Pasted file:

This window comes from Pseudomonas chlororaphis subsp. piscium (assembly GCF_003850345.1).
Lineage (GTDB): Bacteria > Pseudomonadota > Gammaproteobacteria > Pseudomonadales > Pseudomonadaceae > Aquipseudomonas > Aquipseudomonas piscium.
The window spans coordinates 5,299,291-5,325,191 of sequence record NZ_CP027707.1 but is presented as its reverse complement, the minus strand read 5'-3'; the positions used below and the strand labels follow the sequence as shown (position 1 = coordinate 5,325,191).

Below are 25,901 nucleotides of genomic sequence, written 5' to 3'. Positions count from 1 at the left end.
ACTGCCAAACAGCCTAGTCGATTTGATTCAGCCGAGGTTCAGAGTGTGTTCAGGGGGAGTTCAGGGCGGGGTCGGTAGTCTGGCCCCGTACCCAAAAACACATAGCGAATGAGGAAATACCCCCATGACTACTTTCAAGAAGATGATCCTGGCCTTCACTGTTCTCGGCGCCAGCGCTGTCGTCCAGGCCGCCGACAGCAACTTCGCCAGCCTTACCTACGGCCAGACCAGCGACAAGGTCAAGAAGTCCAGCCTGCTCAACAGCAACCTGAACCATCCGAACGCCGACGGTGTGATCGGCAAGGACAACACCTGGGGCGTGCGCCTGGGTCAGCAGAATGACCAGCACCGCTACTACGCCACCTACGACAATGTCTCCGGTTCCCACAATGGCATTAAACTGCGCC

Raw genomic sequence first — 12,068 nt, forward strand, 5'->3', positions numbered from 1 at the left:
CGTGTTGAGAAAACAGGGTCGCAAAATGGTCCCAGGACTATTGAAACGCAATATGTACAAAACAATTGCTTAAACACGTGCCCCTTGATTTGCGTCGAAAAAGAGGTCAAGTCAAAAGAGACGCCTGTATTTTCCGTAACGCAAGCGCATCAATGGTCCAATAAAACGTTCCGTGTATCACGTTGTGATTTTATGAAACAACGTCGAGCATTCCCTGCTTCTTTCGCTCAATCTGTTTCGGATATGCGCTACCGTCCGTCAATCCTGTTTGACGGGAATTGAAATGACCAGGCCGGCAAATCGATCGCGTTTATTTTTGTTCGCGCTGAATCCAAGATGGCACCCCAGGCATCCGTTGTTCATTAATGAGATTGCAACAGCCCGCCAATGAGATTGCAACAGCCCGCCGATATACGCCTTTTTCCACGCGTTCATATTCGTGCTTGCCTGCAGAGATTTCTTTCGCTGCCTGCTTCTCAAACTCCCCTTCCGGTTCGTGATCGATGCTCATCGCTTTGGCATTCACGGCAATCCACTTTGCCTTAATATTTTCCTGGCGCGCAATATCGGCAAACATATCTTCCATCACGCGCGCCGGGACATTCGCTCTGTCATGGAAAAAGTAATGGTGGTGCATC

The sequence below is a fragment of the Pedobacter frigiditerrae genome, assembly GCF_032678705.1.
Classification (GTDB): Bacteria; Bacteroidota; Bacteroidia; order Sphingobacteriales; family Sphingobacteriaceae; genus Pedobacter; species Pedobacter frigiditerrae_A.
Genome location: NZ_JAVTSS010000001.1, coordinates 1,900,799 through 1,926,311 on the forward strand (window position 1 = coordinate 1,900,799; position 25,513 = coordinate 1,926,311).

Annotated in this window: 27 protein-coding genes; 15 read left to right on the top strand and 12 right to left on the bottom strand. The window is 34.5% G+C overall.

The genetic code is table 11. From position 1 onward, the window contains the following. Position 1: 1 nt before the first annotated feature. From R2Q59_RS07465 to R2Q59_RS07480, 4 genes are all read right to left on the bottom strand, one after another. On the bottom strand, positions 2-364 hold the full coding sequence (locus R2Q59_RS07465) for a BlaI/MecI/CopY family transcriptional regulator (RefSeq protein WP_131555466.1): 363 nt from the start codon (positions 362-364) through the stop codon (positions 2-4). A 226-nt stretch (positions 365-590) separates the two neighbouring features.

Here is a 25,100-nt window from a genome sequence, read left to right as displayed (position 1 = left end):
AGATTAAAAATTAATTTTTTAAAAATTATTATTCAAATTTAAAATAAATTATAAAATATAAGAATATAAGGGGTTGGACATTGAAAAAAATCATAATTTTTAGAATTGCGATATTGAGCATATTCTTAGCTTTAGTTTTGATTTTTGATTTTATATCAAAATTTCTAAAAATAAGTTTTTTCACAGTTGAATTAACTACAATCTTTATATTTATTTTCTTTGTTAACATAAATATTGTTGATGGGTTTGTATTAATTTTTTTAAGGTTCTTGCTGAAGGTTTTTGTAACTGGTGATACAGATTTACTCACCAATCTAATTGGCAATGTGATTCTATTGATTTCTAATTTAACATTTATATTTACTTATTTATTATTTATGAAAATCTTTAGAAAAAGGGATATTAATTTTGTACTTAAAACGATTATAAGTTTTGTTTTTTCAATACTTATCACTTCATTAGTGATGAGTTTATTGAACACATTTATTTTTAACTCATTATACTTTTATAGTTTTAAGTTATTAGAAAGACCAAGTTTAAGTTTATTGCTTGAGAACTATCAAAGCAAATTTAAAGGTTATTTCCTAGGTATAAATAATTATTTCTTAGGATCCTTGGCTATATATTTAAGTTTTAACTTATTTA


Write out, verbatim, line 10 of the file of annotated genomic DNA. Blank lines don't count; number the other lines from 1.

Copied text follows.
Genome location: NZ_JAVTSS010000001.1, coordinates 1,900,799 through 1,926,311 on the forward strand (window position 1 = coordinate 1,900,799; position 25,513 = coordinate 1,926,311).